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"El domingo no tenemos planes."

Translation:On Sunday we do not have plans.

5 years ago

23 Comments


https://www.duolingo.com/rpousman

We don't have plans sunday should also be correct.

5 years ago

https://www.duolingo.com/frebax

We do not have plans for Sunday was accepted

3 years ago

https://www.duolingo.com/Phil46

Yes- we have no plans on Sunday!- is most efficient!

4 years ago

https://www.duolingo.com/wwwjscom

That is also what I put. I don't see how there would be an "on" in this sentence as no such spanish word appears.

5 years ago

https://www.duolingo.com/Daniel-in-BC

for something that happens "on" a day in English, Spanish uses the definitive article (el or los), which sounds weird to us, but we probably sound weird to them. :-)

4 years ago

https://www.duolingo.com/jkomsky

It's just the way their language works. It's not always a one-to-one English translation.

5 years ago

https://www.duolingo.com/eahutton

I put, 'On Sunday we have no plans' which is also accepted

4 years ago

https://www.duolingo.com/joehhendrickson

I don't think "On Sunday we do not have plans" is typical English usage. The correct usage is "for Sunday." It is a difference of emphasis,but is meaningful. The issue is 1) when is it that you do not have plans and 2) what to the plans concern. " On Sunday we do not have plans." suggests that Sunday is when we do not have plans and does not say anything about what the plans are for. "For Sunday" indicates that we currently do not have plans relating to Sunday.

4 years ago

https://www.duolingo.com/Anastasiyanyusa

We don't have plans on THIS Sunday. Why is this one incorrect?

5 years ago

https://www.duolingo.com/jkomsky

"We don't have plans this Sunday." is a similar meaning, but it's not what it says in Spanish. That would be a different a phrasing. (I think "Este domingo"?) If you think about the English, it's two different sentences, so in Spanish is it too: "We don't have plans on Sunday" and "We don't have plans this Sunday." Two different sentences like in Spanish.

5 years ago

https://www.duolingo.com/NickSmith743670

If I say "This Sunday" or "on Sunday" they both refer to this coming Sunday and no other. To me, they both have the same meaning.

2 years ago

https://www.duolingo.com/BorisStricky
BorisStricky
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Can I say "On THE Sunday we do not have plans"? I know that this is not a typical way to say it in english, but it can refer to a specific Sunday?

5 years ago

https://www.duolingo.com/Daniel-in-BC

This would be a very unusual situation grammatically, but not completely unheard of:

"I'm out of town right now, but I'll give you a call on the Monday after I return."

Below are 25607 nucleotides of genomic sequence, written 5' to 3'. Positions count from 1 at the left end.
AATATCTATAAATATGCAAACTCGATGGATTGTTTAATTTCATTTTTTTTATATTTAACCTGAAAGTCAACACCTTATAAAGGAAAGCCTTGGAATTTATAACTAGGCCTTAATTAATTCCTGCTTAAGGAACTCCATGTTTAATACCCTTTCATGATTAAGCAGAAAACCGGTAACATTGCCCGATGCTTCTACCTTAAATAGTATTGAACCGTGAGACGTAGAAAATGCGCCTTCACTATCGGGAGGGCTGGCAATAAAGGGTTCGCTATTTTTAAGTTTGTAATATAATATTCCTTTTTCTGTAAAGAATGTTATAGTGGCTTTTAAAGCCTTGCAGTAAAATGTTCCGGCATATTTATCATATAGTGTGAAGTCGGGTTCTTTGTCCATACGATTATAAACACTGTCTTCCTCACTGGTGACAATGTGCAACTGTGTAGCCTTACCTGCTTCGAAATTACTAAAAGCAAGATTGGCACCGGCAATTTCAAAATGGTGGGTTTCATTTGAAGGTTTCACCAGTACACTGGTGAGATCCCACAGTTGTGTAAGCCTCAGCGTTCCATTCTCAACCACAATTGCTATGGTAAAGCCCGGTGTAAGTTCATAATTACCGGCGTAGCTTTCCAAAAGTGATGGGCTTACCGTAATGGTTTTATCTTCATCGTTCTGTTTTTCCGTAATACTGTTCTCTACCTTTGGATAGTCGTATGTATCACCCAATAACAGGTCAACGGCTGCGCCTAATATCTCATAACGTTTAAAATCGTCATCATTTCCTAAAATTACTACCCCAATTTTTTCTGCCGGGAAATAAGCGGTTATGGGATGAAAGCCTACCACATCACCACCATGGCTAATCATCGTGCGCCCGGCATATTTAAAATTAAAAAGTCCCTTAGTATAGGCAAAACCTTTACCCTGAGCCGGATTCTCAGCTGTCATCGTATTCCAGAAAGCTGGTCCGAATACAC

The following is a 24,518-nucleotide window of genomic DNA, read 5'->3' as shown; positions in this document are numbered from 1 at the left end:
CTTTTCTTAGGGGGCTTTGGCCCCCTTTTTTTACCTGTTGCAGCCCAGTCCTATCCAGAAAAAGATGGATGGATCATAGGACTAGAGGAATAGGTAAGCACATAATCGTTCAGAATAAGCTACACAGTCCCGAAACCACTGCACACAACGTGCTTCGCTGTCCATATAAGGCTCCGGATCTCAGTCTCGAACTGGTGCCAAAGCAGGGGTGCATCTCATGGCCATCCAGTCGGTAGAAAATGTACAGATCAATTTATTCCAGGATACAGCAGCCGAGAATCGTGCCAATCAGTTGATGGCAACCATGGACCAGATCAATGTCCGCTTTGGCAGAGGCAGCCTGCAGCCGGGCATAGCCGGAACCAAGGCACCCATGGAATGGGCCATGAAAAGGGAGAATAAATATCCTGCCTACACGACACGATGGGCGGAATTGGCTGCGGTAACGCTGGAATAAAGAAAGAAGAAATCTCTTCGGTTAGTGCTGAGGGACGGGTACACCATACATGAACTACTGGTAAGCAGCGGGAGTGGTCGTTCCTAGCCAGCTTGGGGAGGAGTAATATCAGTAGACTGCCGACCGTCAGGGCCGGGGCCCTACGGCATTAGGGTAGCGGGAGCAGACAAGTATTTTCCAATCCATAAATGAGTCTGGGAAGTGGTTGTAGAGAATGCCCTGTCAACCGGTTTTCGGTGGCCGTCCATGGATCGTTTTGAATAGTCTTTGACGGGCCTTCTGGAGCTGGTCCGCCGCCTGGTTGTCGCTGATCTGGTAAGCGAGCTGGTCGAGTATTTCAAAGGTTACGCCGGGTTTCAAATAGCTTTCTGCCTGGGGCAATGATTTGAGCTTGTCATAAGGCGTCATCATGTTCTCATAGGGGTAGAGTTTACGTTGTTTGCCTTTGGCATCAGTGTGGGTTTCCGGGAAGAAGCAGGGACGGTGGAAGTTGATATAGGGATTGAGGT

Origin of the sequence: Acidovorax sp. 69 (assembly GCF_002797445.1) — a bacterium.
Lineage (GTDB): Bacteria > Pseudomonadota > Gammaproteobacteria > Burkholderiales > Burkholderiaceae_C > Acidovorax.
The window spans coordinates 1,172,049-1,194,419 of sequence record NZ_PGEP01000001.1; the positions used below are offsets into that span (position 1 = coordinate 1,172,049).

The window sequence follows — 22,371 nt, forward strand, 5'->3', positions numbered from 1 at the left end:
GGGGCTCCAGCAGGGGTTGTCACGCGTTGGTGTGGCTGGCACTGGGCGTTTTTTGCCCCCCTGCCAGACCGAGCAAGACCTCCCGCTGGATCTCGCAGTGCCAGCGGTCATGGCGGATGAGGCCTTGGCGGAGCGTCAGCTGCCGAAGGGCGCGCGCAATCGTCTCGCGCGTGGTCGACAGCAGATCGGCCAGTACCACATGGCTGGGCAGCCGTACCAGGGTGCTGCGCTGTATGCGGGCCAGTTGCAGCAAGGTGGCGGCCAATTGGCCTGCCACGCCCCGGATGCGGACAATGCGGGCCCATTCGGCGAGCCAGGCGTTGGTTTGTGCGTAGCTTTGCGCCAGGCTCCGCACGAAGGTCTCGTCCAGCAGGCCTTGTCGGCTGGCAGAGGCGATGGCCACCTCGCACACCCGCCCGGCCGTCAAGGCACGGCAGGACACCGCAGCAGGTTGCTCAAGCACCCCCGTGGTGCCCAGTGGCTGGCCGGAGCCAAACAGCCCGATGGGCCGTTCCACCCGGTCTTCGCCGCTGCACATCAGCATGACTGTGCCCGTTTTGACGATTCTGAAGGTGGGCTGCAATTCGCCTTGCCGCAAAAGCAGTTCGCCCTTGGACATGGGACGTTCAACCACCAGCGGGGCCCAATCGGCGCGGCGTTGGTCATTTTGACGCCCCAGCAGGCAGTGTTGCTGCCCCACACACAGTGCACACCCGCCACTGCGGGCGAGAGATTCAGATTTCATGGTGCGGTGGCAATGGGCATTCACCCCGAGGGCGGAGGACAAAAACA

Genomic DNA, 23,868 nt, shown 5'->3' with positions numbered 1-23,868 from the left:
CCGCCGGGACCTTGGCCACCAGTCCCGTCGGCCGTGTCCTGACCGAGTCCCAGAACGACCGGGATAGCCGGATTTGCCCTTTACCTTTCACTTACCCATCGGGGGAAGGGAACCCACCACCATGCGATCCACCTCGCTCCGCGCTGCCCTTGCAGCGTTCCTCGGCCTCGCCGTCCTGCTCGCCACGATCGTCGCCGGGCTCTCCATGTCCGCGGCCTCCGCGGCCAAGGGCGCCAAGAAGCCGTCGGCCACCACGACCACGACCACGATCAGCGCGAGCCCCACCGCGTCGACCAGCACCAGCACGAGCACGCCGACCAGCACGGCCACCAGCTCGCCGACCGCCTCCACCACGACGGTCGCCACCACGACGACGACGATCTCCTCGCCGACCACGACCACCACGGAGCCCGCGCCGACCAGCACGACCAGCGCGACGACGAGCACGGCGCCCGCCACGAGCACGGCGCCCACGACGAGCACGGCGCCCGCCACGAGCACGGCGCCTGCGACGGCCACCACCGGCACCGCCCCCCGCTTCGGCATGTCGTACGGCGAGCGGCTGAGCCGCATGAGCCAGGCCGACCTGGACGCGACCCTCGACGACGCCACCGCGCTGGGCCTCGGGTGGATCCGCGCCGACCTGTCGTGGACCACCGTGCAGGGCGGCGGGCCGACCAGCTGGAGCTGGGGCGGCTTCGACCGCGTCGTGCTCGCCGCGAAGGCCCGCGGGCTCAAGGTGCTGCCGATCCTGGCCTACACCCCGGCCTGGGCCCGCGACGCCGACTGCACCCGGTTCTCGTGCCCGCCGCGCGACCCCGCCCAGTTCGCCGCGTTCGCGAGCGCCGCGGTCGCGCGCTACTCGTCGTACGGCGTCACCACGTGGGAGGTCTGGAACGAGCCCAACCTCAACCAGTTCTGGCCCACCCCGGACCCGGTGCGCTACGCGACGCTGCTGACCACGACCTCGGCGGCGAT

"On the Sunday of my goddaughter's baptism, I planted a tree in her honour."

Notice how there must be more information to specify (" ... after I return" and " ... of my goddaughter's baptism.")

4 years ago

https://www.duolingo.com/Joselitoo

Why does "el domingo" translate to "on sunday" and not "The sunday"?

5 years ago

https://www.duolingo.com/MissSpell
MissSpell
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In spanish, the days of the week usually take the definite article. In english, we tend to use 'on' before the day of the week. In spanish, 'en' is not required.

" Except in constructions where the day of the week follows a form of ser (a verb for "to be"), as in hoy es martes (today is Tuesday), the article is needed. Vamos a la escuela los lunes. (We go to school on Mondays.) El tren sale el miƩrcoles. (The train leaves on Wednesday.)"

http://spanish.about.com/od/adjectives/a/intro_def_art.htm

5 years ago

https://www.duolingo.com/schlossheisen

I used 'the sunday' also - it is not incorrect to do so in English, e.g.: on the Saturday we want to go to the park but on the Sunday we have no plans... I'm still not clear, despite the posts here, why this is incorrect in Spanish...

4 years ago

https://www.duolingo.com/doctorbird

el , i did not know that meant 'on'

3 years ago

https://www.duolingo.com/Huckpearl

I said, "our Sunday's are open." it should be correct

3 years ago

https://www.duolingo.com/wah1
wah1
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Should "We have no Sunday plans" be correct?

2 years ago

https://www.duolingo.com/jemkent

Why is my translation incorrecr

1 year ago

https://www.duolingo.com/EpicPowerHero

Can plans also mean like Death Star plans, or plans to the secret bunker? So blueprints?

1 year ago

https://www.duolingo.com/HarpoChico

Another one that is not political. Duo should check their items occasionally...

1 year ago

https://www.duolingo.com/Kazmax1

Am I the only one who would normally say, "I don't have plans for Sunday"?

4 months ago